Back in 2018, The Meg might not have been a massive hit with the critics, but it didn't stop the shark movie from becoming a box-office hit with more than $500 million worldwide.
A sequel was confirmed pretty much instantly even though we've had to wait five years for Jason Statham to get back into shark-killing mode. Meg 2: The Trench has now swum into cinemas with reviews embargoed until the day of its release in the UK.
Ordinarily that would set alarm bells ringing for most other movies. However, if there's one summer release that is critic-proof, it's Meg 2 as you'll already know if you want to see more Stath vs giant bloody shark action.
Are we saying this means our review is a bit pointless? Probably. But given we're part of the audience that very much wants to see Stath vs shark, we're committed – and we're also sad to say that the sequel forgets it's a shark movie.
If you need a plot for Meg 2: The Trench beyond Stath vs shark (three of them this time), here goes.
In the years since the first movie, Jonas Taylor (Statham) is now some sort of environmental spy, stopping all sorts of nefarious individuals from messing with the ocean as part of his work with the Oceanic Institute run by Suyin's brother Jiuming (Wu Ying).
He's also on hand to provide expert Meg advice given he's one of the few to go head-to-head with one and win. So Jonas and Jiuming head to the deepest depths of the ocean to map out the trench where they believe the Megs come from, and where all sorts of other prehistoric creatures lie.
Unsurprisingly, this mission doesn't go completely to plan when they run into an illegal mining operation on the seafloor. Soon Jonas is having to pull on all his expertise to survive a deadly race against time in another high-stakes battle for survival.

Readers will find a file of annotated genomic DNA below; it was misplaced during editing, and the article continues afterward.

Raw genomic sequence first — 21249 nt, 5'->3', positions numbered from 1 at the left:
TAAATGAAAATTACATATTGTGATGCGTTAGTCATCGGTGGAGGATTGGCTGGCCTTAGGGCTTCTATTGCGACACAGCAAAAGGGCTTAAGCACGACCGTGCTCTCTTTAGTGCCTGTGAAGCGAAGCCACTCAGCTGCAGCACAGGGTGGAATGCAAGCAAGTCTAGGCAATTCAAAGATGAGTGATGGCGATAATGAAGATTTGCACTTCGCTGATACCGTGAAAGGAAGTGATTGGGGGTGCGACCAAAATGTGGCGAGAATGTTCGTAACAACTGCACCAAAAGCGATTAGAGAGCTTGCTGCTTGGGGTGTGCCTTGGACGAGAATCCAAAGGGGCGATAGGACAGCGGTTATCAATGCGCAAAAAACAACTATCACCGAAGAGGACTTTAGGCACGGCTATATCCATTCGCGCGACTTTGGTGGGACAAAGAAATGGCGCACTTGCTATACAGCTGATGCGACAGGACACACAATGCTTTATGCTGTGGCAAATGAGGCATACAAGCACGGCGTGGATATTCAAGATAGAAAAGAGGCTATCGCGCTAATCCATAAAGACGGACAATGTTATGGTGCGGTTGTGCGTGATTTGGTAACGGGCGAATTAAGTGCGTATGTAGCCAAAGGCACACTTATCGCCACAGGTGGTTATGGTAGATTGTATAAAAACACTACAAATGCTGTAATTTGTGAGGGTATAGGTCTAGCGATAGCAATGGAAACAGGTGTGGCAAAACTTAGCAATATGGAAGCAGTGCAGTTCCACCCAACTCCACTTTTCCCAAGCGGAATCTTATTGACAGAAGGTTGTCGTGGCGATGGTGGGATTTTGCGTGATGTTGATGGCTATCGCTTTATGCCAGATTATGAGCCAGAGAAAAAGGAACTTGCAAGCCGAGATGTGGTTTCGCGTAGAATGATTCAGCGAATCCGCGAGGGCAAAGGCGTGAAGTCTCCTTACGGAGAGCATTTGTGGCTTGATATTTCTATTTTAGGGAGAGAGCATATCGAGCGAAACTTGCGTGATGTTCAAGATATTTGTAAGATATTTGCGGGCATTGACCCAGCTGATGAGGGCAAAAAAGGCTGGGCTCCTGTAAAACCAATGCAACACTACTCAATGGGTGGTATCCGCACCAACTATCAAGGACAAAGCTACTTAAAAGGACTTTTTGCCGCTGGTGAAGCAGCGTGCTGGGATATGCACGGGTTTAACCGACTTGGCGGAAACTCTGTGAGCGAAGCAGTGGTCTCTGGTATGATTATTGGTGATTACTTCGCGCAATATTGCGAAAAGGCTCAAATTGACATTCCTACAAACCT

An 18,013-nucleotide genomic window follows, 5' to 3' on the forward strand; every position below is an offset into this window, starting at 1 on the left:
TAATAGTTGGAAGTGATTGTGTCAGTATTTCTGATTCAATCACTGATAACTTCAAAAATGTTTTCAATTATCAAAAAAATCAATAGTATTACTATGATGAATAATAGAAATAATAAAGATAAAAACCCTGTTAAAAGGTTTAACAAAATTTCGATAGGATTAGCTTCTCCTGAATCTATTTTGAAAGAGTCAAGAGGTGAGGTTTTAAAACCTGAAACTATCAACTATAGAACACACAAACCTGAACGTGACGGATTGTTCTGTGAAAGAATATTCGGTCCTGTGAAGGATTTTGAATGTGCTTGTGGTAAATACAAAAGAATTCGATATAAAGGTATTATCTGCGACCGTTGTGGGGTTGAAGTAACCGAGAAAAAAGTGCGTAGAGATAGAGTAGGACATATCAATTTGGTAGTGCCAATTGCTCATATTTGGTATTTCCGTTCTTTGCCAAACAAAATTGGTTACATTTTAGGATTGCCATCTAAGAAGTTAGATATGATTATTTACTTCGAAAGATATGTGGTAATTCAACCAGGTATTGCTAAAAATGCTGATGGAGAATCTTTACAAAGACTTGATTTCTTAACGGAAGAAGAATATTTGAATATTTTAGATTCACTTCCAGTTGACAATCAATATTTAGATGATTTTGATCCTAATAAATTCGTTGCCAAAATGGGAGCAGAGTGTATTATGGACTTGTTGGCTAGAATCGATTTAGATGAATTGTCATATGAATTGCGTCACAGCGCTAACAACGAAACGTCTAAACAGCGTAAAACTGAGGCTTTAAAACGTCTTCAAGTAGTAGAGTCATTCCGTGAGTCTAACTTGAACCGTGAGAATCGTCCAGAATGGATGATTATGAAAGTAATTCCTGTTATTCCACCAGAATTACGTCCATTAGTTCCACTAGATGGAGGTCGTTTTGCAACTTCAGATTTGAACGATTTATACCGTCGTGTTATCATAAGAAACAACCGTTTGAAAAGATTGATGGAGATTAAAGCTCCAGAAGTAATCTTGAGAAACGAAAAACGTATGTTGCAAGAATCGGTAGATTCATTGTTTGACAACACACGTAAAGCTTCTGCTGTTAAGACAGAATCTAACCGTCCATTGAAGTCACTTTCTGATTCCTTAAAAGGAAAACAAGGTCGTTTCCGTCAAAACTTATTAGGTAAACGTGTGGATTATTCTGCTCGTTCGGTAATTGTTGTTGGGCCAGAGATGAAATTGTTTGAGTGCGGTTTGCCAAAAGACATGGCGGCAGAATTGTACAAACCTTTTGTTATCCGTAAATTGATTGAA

Sounds perfect for a Meg sequel, right? Well, it would be if the sequel decided to focus more on the sharks and less on the humans. For the vast majority of Meg 2, the Megs are on the periphery, a threat that's out there but not the predominant threat that Jonas and his team are facing.
Instead, that threat is the mining operation run by Montes (Sergio Peris-Mencheta) who has help from inside Jiuming's company too. It turns the first half into a dull espionage thriller where Jonas punches more people than he does Megs, and even worse, it all takes place in the murky surroundings of the ocean floor meaning you can't see most of what's happening.
Statham has proven his action chops time and again, so it's less of an issue with what he's doing and more with expectations. You're not coming to Meg 2 for a corporate espionage plot; you're coming for some big-screen shark carnage which you're robbed of for large ponderous stretches of the sequel.
Perhaps if the villains were given more depth, it might have at least led to some satisfying deaths when they inevitably meet their demise. But they're all so one-note that they don't leave enough of an impression. In other words, they're not hateful enough for their deaths to be entertaining.
Eventually the sequel does break to the surface and director Ben Wheatley lets the sharks (and other prehistoric creatures, which we won't spoil here) loose on unwitting humans. There are flashes of what could have been, including a Meg's mouth view of a big meal and one hilarious Jonas killing pun, but it's not enough to save the sequel.
If you've seen the trailers though, you've seen the money shots and given its 12A rating, the deaths are all relatively bloodless like the first movie. Like The Meg as well, you've definitely seen better CGI, but at least you're getting some shark action.
Meg 2 is a movie that's never quite sure if it wants to play things totally straight or be self-aware, if it wants to be an actually serious horror movie (there are well-timed jump scares) or a ludicrous shark-chomping actioner. For a unique director like Wheatley, it all ends up being a flat mishmash of different genres and better movies.
The finale promises a potential direction for a third movie if Meg 2: The Trench is enough of a hit. We can only hope that third time's the charm when it comes to delivering on what should be such a home run of a concept.
Meg 2: The Trench is out now in cinemas.
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